When I visited a regular family doctor the day after my first seizure, he had recommended that I get a sleep deprived EEG done. I had a second seizure just two days later, and was started on medication. I was also referred to a neurologist, so I expected to get in with a neurologist who would probably order a sleep deprived EEG at his hospital, and then my plan was to cancel the first sleep deprived EEG that I had scheduled.
Well, even though my sleep deprived EEG was scheduled for 3 weeks after my first seizure, I hadn’t yet been able to get ahold of anyone at the neurologists office that I was referred to. The machine would always pick up no matter what time I called, and they’d never call back. So I decided to just keep the original appointment for the sleep deprived EEG.
I arrived at Oaklawn hospital without having had any sleep for something like 26 hours. I’ve pulled all-nighters before without it being too painful, so I was surprised how hard it was to force myself to stay awake. It’s weird how hard it is to stay wake when you have to instead of just when you want to.
I had read that the reason doctors schedule sleep deprived EEGs is becuase sleep deprivation increases the odds that your brain will “misbehave”. EEGs capture your brain activity that occurs during the test, so for seizure activity to show on an EEG you have to have abnormal brain activity during the test. This is why many people with epilepsy will have normal EEG results.
Anyway, I was scared that this would trigger a seizure because I knew the goal was to trigger abnormal activity. I was a bit nervous but not overly-so because Ryan had told me that while in the hospital he was able to stay in the room with me during the EEG (which was a normal one, not a sleep deprived one).
When I got called back, Ryan stood up to come with me and they said there wasn’t enough space in the room for him to stay with me, so he had to stay in the waiting room. My anxiety spiked immediately. She tried reassuring me that it would be OK because I would be watched via video the whole time, but this only make me feel more uncomfortable because I didn’t want to think about anyone staring at me (Even though its via video) while i’m sleeping.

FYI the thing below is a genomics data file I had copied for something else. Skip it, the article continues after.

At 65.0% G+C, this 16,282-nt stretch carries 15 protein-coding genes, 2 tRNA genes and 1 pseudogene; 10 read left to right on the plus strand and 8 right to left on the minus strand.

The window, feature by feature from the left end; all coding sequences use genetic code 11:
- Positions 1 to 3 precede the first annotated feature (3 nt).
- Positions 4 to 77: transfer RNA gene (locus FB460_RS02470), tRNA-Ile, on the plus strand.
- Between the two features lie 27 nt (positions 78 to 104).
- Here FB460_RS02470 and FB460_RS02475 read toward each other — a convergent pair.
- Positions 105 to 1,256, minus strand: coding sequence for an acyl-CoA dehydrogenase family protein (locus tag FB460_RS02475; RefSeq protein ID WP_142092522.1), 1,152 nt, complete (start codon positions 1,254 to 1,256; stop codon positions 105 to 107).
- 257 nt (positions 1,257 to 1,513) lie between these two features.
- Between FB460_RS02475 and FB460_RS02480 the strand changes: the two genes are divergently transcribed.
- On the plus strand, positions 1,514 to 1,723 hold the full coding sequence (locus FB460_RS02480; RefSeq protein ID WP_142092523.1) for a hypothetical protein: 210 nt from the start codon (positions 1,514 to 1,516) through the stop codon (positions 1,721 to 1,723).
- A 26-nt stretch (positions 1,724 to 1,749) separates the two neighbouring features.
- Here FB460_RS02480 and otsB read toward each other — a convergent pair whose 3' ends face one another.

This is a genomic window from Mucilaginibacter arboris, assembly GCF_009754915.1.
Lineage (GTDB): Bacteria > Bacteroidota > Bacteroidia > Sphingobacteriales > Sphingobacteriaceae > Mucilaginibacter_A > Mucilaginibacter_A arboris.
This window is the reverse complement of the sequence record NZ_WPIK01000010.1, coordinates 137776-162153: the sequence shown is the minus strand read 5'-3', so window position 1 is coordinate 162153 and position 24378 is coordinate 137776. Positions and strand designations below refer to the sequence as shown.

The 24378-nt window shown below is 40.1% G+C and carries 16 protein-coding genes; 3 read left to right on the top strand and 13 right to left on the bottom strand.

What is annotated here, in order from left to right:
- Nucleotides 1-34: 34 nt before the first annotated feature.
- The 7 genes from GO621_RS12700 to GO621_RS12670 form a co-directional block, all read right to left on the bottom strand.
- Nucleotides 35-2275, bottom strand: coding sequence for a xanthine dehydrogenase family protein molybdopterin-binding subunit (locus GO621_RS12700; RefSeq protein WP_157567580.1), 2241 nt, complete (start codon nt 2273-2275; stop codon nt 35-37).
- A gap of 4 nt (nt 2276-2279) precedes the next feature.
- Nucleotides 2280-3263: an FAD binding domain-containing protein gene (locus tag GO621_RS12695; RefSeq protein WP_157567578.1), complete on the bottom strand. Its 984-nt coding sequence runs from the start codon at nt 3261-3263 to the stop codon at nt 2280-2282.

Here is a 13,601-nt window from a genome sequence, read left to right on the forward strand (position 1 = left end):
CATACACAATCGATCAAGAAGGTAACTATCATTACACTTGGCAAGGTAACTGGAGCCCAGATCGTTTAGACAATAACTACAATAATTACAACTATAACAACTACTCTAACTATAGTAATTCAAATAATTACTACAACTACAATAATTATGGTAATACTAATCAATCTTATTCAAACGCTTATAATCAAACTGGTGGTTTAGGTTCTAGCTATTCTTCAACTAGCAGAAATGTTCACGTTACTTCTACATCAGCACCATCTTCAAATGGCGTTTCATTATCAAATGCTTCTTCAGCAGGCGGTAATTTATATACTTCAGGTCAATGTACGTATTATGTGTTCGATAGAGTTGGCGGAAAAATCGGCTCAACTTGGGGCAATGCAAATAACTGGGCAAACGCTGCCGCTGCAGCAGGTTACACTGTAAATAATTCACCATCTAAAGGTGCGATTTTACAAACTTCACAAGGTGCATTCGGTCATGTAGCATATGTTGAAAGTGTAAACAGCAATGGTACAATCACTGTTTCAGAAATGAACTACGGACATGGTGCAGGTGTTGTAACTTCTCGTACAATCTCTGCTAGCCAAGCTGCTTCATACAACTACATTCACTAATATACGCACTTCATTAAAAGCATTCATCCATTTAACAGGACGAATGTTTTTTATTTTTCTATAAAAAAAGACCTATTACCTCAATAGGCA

When we got back into the room I got a little irritated because the room was PLENTY big enough for Ryan to have stayed in there. There was even an extra chair designed for someone to wait there in. I am guessing it’s probably just their polciy to only allow a ‘visitor’ if the patient is a child but it annoyed me that she just lied to me instead of telling me the truth.
The bed was a regular hospital bed, and the room was really cold. The mattress was laid completely flat and she had me lay down. She brought in some rolled up towels that she put under my neck – they were super scratchy and dry, and she stacked them up so high that my head couldn’t touch the mattress.
She used a cloth measuring tape to measure my head in several different angles and marked spots with a marker. She put some goo in my hair that had a lot of grit to it – almost like a sugar scrub. Then she attached these wires to the goo spots.